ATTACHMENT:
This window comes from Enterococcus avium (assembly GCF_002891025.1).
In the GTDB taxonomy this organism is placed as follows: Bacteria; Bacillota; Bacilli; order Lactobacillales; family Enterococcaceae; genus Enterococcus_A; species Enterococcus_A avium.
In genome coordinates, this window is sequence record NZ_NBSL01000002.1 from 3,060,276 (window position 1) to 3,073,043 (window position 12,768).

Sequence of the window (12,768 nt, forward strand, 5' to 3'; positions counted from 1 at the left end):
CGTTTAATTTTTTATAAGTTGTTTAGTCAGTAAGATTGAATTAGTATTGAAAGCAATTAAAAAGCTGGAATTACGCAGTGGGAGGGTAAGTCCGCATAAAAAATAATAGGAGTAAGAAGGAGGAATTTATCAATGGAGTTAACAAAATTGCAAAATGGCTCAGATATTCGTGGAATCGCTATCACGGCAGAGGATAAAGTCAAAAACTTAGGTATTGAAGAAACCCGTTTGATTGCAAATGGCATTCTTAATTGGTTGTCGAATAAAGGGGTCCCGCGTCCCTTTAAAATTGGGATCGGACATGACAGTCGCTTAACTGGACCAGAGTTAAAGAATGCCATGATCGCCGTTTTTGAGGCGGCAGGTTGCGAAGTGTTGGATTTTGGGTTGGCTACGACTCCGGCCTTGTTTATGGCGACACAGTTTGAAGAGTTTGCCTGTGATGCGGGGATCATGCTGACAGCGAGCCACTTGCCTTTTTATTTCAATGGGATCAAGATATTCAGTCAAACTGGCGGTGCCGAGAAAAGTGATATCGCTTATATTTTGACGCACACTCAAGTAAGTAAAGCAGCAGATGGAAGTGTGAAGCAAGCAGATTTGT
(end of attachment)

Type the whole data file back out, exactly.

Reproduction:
This window comes from Enterococcus avium (assembly GCF_002891025.1).
In the GTDB taxonomy this organism is placed as follows: Bacteria; Bacillota; Bacilli; order Lactobacillales; family Enterococcaceae; genus Enterococcus_A; species Enterococcus_A avium.
In genome coordinates, this window is sequence record NZ_NBSL01000002.1 from 3,060,276 (window position 1) to 3,073,043 (window position 12,768).

Sequence of the window (12,768 nt, forward strand, 5' to 3'; positions counted from 1 at the left end):
CGTTTAATTTTTTATAAGTTGTTTAGTCAGTAAGATTGAATTAGTATTGAAAGCAATTAAAAAGCTGGAATTACGCAGTGGGAGGGTAAGTCCGCATAAAAAATAATAGGAGTAAGAAGGAGGAATTTATCAATGGAGTTAACAAAATTGCAAAATGGCTCAGATATTCGTGGAATCGCTATCACGGCAGAGGATAAAGTCAAAAACTTAGGTATTGAAGAAACCCGTTTGATTGCAAATGGCATTCTTAATTGGTTGTCGAATAAAGGGGTCCCGCGTCCCTTTAAAATTGGGATCGGACATGACAGTCGCTTAACTGGACCAGAGTTAAAGAATGCCATGATCGCCGTTTTTGAGGCGGCAGGTTGCGAAGTGTTGGATTTTGGGTTGGCTACGACTCCGGCCTTGTTTATGGCGACACAGTTTGAAGAGTTTGCCTGTGATGCGGGGATCATGCTGACAGCGAGCCACTTGCCTTTTTATTTCAATGGGATCAAGATATTCAGTCAAACTGGCGGTGCCGAGAAAAGTGATATCGCTTATATTTTGACGCACACTCAAGTAAGTAAAGCAGCAGATGGAAGTGTGAAGCAAGCAGATTTGT